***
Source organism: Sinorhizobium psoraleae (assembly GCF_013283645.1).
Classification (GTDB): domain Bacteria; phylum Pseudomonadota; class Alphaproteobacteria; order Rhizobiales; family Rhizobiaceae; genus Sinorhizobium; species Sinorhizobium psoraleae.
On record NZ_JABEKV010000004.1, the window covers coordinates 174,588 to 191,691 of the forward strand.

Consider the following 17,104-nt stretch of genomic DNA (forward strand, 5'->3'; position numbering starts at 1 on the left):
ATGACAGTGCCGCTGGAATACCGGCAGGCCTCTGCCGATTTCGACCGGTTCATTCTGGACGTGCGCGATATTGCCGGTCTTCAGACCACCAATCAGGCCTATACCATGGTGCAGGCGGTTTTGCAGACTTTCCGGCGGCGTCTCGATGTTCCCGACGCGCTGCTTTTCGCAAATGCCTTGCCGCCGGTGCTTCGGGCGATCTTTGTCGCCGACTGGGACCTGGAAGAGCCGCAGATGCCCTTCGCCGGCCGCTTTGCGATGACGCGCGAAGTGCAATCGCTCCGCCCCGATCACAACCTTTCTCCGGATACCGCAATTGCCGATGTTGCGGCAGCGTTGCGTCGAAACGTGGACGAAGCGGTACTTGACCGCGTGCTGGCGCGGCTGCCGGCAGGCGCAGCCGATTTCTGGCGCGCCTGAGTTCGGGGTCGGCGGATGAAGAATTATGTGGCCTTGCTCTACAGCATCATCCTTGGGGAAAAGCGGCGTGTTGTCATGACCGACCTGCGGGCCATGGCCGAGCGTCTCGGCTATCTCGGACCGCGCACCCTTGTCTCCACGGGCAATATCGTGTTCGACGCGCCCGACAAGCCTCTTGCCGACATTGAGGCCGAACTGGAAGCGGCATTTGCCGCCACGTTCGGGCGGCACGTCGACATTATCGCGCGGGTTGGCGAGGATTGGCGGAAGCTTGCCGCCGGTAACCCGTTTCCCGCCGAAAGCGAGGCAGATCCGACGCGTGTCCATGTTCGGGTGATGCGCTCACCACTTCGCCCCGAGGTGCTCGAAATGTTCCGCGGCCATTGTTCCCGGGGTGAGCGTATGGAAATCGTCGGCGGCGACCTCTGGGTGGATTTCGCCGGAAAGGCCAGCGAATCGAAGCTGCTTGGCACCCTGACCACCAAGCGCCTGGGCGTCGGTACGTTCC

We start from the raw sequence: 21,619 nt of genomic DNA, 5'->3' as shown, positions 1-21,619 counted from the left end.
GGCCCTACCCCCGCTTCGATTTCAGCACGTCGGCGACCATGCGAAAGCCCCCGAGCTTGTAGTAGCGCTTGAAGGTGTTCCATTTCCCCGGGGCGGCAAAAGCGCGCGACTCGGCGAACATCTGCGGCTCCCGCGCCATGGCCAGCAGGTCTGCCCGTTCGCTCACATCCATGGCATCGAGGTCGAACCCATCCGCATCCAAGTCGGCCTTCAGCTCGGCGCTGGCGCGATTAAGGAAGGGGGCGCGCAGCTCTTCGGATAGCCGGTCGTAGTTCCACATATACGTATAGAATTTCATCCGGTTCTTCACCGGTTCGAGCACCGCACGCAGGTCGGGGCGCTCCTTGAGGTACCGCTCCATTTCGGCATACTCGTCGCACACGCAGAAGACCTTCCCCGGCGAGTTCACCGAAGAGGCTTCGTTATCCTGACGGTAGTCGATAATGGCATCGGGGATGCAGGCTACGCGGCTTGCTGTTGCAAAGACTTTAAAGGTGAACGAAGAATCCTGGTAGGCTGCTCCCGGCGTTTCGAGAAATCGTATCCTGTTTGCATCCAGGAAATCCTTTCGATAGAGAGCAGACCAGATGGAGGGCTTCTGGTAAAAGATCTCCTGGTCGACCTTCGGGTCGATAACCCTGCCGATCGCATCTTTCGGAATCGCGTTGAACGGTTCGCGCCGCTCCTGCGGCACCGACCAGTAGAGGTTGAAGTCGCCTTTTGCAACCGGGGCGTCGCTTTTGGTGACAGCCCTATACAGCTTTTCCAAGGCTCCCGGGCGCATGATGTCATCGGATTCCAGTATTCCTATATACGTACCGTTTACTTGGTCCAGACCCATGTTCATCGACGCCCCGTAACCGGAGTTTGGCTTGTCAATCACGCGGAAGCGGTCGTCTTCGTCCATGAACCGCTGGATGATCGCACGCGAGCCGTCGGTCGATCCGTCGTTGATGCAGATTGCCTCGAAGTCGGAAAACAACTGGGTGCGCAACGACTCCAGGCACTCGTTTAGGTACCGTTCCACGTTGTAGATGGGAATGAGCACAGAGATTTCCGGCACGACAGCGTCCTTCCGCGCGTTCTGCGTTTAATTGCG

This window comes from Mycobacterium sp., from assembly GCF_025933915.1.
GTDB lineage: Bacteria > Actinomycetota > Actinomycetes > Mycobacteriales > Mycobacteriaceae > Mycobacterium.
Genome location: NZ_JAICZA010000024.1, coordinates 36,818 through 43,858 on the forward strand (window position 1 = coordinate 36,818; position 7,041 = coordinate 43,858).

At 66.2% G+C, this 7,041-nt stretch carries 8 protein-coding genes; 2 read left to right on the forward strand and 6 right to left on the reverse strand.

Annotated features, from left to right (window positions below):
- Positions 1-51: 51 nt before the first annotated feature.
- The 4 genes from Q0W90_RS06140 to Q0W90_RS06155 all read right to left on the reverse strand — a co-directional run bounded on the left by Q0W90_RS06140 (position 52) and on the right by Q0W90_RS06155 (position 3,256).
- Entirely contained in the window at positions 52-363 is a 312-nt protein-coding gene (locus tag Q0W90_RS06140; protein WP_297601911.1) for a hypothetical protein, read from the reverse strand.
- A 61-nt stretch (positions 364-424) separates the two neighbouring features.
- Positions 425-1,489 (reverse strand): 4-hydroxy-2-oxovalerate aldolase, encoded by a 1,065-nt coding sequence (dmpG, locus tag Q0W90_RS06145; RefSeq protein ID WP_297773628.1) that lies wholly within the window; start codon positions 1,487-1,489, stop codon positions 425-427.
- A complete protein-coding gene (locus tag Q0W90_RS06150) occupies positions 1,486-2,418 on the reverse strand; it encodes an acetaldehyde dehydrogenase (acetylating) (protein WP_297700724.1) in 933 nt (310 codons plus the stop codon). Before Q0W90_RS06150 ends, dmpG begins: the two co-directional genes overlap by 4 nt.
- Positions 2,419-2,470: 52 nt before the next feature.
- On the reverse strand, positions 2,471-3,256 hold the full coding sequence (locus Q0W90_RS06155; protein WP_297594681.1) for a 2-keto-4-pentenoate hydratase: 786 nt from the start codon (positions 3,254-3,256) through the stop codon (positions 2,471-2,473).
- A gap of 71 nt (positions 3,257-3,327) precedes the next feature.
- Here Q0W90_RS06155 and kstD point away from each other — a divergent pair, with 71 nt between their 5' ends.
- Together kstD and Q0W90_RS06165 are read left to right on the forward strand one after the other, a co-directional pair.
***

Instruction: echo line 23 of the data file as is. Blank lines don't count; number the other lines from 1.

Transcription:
- Together kstD and Q0W90_RS06165 are read left to right on the forward strand one after the other, a co-directional pair.